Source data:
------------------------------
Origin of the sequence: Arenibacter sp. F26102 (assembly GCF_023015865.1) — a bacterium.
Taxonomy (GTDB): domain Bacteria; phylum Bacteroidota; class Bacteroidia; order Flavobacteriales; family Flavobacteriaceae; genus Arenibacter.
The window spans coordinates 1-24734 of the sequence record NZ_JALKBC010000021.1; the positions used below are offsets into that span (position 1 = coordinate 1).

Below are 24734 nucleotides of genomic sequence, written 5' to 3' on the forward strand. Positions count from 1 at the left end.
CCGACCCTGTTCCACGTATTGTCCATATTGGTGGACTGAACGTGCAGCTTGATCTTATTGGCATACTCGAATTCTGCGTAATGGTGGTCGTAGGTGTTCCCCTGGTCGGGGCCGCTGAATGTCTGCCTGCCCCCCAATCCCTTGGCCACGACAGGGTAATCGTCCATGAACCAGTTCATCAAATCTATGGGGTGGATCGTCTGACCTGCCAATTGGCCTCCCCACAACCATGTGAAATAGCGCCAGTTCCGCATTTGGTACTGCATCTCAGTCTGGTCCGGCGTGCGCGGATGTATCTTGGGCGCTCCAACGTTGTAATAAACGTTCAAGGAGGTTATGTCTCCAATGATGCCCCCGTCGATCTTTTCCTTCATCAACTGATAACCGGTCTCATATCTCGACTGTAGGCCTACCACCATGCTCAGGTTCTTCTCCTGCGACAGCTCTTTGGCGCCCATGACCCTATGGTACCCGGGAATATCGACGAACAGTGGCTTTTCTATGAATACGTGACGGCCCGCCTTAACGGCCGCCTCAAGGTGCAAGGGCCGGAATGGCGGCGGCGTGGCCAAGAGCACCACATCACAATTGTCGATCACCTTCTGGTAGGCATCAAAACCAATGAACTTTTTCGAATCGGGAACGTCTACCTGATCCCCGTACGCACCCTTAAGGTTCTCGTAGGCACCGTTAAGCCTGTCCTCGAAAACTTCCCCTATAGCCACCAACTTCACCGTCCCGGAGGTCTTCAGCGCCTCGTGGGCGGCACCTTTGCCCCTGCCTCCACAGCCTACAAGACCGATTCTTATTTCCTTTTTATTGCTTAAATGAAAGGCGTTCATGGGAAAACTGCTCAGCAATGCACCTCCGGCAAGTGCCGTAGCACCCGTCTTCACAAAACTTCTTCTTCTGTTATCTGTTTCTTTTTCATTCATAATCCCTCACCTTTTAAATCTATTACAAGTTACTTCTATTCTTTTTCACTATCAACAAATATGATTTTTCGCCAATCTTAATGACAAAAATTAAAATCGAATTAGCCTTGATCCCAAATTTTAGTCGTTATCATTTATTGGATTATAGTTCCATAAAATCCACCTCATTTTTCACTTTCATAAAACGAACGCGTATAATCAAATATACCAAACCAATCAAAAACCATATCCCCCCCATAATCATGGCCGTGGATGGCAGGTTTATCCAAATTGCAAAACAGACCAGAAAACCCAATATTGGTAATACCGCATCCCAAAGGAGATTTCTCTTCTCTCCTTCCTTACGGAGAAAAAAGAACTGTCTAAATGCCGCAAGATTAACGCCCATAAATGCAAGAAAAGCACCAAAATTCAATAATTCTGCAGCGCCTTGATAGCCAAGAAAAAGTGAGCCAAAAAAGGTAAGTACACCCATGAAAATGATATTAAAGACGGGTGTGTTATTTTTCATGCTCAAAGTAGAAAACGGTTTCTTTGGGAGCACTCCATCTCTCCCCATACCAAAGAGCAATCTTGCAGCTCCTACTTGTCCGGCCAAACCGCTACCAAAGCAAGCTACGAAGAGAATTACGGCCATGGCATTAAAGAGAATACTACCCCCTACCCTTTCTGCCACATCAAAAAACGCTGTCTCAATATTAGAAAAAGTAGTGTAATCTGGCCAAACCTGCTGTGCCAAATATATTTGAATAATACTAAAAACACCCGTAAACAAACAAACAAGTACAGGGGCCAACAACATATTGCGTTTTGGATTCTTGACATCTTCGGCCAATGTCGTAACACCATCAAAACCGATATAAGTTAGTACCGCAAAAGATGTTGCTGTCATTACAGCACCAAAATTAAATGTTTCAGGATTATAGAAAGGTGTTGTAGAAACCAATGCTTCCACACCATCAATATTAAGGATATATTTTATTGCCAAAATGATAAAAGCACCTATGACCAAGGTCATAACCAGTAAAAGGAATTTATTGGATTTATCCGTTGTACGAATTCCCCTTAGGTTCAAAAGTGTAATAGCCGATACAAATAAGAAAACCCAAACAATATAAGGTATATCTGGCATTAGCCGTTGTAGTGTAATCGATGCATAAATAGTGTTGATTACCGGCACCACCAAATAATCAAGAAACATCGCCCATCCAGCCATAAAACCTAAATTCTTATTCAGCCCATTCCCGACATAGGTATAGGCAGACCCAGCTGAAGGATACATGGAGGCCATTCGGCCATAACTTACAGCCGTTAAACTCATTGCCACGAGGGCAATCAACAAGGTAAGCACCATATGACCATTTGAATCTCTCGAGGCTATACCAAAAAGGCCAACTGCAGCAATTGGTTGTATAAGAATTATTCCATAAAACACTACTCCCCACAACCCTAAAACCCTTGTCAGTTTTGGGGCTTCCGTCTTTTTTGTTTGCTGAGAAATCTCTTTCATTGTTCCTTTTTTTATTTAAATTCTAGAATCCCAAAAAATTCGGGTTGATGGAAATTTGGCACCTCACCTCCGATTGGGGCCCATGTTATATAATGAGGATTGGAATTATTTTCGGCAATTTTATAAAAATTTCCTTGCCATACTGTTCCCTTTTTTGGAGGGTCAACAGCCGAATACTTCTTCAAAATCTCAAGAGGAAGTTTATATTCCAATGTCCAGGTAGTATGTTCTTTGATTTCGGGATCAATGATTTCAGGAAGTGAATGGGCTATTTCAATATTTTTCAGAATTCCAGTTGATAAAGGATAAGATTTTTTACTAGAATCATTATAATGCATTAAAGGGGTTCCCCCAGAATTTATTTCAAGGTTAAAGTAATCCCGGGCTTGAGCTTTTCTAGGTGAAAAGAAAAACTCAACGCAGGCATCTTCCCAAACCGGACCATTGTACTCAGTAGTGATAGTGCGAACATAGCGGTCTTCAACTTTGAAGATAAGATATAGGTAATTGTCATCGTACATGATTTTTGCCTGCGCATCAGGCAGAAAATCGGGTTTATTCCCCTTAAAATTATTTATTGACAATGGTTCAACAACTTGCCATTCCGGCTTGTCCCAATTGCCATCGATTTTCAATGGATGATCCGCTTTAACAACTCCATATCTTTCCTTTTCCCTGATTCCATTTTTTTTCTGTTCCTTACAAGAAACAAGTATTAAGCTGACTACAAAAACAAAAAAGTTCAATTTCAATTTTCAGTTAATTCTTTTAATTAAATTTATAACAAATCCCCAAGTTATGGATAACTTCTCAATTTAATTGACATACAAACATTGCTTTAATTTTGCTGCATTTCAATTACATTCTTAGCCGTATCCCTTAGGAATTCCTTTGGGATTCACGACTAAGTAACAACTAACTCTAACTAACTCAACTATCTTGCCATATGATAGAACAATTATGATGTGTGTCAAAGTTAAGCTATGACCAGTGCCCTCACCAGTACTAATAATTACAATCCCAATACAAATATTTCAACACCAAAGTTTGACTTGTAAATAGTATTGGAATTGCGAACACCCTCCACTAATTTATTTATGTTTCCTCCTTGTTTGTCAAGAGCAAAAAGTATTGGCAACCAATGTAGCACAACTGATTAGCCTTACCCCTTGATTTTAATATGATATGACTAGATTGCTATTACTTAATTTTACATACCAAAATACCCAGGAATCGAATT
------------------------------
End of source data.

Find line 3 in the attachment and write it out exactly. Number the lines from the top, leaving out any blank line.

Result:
The window spans coordinates 1-24734 of the sequence record NZ_JALKBC010000021.1; the positions used below are offsets into that span (position 1 = coordinate 1).